"I couldn't wake her up the next morning," he said.

Preston drove home by himself, despite protests from his children. He says those hours on the road were among his best and most difficult.

"Everybody was saying, 'Don't drive home. Don't be by yourself,SSRq" he said, "but I had time to think. I kind of relived a lot of what we had done in our lives."

His four daughters all have careers they enjoy, he said, and are spread out across the country. Each has a family of her own now.

"One of the things that is joyful about being a parent is watching them grow up and succeed," he said.


Two former teachers vouched for him when he returned from the Air Force and helped him get the job at Quincy Junior High School, teaching English and history. He immediately started pursuing his master's degree, as well, commuting to and from Macomb during summers.

"I loved my first year of teaching," he said. "I was pretty much given freedom in the classroom to do what I wanted. You can't do that now that you have a curriculum block."

He still works as a substitute teacher and always prefers subbing at QJHS because his "heart is there."

"We had a principal named Ronald Clark, and a painting of him is hanging in the hall," he said. "I stop and look at that every once in a while and think about the days I was there."

After six years at QJHS, he took a job as a department chairman of a national program at the University of Illinois in Champaign. While there, he decided to put the G.I. Bill to use and work toward his doctorate. He began teaching at WIU while completing the dissertation for his doctorate, but once he had received the degree, he decided to leave the education field and become an insurance salesman.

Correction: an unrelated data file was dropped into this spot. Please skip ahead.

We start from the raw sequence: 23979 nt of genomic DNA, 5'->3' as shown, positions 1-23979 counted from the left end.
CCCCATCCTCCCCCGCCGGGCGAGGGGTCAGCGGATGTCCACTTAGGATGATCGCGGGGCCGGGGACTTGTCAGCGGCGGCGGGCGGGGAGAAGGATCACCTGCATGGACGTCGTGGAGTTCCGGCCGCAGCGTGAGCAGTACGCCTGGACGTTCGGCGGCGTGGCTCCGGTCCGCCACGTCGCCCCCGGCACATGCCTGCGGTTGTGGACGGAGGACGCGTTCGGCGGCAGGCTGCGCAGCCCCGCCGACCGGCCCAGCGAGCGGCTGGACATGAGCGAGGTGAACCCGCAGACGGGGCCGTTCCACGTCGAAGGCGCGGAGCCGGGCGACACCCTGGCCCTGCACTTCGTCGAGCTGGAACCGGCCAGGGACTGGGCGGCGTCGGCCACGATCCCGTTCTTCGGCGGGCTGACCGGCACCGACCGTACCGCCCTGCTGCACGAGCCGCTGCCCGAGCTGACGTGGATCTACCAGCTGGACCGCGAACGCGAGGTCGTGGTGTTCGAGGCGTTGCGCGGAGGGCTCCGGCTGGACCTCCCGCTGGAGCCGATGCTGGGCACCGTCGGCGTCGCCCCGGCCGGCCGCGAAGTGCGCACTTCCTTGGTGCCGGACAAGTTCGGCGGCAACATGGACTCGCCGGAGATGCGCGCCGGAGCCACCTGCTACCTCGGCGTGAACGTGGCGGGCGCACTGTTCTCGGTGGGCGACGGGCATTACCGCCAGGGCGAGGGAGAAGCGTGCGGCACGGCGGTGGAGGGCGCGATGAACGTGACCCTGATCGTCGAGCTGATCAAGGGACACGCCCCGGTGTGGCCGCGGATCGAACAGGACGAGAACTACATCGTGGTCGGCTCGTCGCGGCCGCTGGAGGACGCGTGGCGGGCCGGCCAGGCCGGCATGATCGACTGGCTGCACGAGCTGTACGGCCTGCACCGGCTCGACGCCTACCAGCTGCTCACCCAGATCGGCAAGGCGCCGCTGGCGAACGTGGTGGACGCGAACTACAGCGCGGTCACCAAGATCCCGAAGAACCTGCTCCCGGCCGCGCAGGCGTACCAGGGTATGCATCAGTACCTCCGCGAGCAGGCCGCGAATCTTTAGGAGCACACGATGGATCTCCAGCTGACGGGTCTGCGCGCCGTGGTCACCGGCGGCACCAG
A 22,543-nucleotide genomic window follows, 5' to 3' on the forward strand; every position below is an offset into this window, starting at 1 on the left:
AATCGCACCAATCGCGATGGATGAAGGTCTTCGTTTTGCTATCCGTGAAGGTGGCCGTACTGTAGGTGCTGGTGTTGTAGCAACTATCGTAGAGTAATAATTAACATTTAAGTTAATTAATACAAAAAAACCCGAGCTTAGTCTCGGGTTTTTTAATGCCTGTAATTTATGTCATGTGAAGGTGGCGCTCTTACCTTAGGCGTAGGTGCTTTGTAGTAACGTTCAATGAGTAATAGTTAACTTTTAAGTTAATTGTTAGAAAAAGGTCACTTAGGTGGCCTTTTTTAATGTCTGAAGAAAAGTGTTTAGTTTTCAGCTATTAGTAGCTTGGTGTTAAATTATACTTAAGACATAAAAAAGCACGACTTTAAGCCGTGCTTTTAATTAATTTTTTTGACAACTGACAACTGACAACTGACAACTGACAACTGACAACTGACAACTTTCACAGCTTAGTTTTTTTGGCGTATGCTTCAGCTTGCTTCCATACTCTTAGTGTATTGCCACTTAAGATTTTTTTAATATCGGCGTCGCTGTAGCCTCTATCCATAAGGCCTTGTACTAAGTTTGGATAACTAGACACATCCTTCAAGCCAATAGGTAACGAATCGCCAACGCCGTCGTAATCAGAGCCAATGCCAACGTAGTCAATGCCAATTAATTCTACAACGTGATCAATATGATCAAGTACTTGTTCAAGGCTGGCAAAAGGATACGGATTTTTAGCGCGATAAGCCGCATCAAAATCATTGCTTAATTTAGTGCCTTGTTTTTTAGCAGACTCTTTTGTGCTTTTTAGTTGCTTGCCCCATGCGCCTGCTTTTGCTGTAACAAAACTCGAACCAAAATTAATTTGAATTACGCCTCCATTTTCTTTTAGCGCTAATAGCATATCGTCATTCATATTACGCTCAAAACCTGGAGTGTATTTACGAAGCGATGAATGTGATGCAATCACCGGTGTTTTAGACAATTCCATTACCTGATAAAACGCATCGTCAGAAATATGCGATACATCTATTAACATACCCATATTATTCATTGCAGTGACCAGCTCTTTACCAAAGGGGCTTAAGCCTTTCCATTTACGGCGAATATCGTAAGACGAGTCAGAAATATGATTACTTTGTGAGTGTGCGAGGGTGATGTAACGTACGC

"I don't know where that came from," he said. "It was just crazy."

He likes to joke that Regina earned her "PHT" while he worked toward his degree -- "putting hubby through."

A year later, he took an opening at Quincy Notre Dame. He retired from the school 26 years later. He also taught at John Wood Community College in the evenings.

The most memorable class he taught was specifically geared toward seniors, teaching them how to write memoirs. He taught the class for more than a decade.

"I had an older guy, he was 95, and he wrote a paper about how his parents left him and his sister at an orphanage, about how he and his sister looked out the window watching them drive off in a horse and carriage," he said. "When it was all finished, I gave him a paper that said, 'Congratulations.' This guy had tears in his eyes. It was the first time anyone had recognized him for doing something like that. Nobody had ever told him he could write."

He has stayed in touch with many former students through social media.

"Every now and then, they'll say that I taught them this or that," he said. "That's always fun."

Staff Writer Matt Dutton will bring you a story detailing the life of a local resident each Monday.